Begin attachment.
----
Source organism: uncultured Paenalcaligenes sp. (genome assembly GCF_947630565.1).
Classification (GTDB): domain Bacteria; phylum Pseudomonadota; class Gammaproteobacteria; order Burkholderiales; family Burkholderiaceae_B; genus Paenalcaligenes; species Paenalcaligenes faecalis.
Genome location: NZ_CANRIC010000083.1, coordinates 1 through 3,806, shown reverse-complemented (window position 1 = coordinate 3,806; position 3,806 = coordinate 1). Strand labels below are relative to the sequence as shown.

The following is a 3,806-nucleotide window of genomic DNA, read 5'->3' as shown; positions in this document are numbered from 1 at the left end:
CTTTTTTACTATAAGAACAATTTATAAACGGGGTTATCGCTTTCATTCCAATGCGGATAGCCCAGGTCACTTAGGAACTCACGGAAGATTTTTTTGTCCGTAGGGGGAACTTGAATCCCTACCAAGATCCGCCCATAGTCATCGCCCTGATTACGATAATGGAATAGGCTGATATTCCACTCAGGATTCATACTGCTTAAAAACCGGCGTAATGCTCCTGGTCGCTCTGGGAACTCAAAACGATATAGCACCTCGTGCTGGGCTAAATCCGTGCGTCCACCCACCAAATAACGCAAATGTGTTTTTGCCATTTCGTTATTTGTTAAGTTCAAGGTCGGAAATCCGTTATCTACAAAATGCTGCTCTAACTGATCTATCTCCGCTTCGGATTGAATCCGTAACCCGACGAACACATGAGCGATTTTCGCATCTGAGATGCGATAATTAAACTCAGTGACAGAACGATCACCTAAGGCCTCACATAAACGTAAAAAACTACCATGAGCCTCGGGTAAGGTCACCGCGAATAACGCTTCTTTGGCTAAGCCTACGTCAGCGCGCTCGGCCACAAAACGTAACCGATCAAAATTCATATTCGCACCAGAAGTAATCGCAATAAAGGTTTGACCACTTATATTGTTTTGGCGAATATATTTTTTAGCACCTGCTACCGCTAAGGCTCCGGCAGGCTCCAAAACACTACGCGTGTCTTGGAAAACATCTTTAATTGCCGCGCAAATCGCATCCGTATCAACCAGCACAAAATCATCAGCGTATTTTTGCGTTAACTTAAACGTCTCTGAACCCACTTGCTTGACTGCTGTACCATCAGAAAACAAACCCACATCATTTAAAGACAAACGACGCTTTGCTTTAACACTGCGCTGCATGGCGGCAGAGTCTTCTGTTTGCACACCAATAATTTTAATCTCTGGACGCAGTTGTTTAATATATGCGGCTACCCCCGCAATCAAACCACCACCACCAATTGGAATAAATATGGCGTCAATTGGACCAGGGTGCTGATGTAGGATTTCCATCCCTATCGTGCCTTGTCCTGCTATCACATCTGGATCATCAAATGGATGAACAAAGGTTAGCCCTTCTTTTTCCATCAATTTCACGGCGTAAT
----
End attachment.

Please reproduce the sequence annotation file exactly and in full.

Source organism: uncultured Paenalcaligenes sp. (genome assembly GCF_947630565.1).
Classification (GTDB): domain Bacteria; phylum Pseudomonadota; class Gammaproteobacteria; order Burkholderiales; family Burkholderiaceae_B; genus Paenalcaligenes; species Paenalcaligenes faecalis.
Genome location: NZ_CANRIC010000083.1, coordinates 1 through 3,806, shown reverse-complemented (window position 1 = coordinate 3,806; position 3,806 = coordinate 1). Strand labels below are relative to the sequence as shown.

The following is a 3,806-nucleotide window of genomic DNA, read 5'->3' as shown; positions in this document are numbered from 1 at the left end:
CTTTTTTACTATAAGAACAATTTATAAACGGGGTTATCGCTTTCATTCCAATGCGGATAGCCCAGGTCACTTAGGAACTCACGGAAGATTTTTTTGTCCGTAGGGGGAACTTGAATCCCTACCAAGATCCGCCCATAGTCATCGCCCTGATTACGATAATGGAATAGGCTGATATTCCACTCAGGATTCATACTGCTTAAAAACCGGCGTAATGCTCCTGGTCGCTCTGGGAACTCAAAACGATATAGCACCTCGTGCTGGGCTAAATCCGTGCGTCCACCCACCAAATAACGCAAATGTGTTTTTGCCATTTCGTTATTTGTTAAGTTCAAGGTCGGAAATCCGTTATCTACAAAATGCTGCTCTAACTGATCTATCTCCGCTTCGGATTGAATCCGTAACCCGACGAACACATGAGCGATTTTCGCATCTGAGATGCGATAATTAAACTCAGTGACAGAACGATCACCTAAGGCCTCACATAAACGTAAAAAACTACCATGAGCCTCGGGTAAGGTCACCGCGAATAACGCTTCTTTGGCTAAGCCTACGTCAGCGCGCTCGGCCACAAAACGTAACCGATCAAAATTCATATTCGCACCAGAAGTAATCGCAATAAAGGTTTGACCACTTATATTGTTTTGGCGAATATATTTTTTAGCACCTGCTACCGCTAAGGCTCCGGCAGGCTCCAAAACACTACGCGTGTCTTGGAAAACATCTTTAATTGCCGCGCAAATCGCATCCGTATCAACCAGCACAAAATCATCAGCGTATTTTTGCGTTAACTTAAACGTCTCTGAACCCACTTGCTTGACTGCTGTACCATCAGAAAACAAACCCACATCATTTAAAGACAAACGACGCTTTGCTTTAACACTGCGCTGCATGGCGGCAGAGTCTTCTGTTTGCACACCAATAATTTTAATCTCTGGACGCAGTTGTTTAATATATGCGGCTACCCCCGCAATCAAACCACCACCACCAATTGGAATAAATATGGCGTCAATTGGACCAGGGTGCTGATGTAGGATTTCCATCCCTATCGTGCCTTGTCCTGCTATCACATCTGGATCATCAAATGGATGAACAAAGGTTAGCCCTTCTTTTTCCATCAATTTCACGGCGTAAT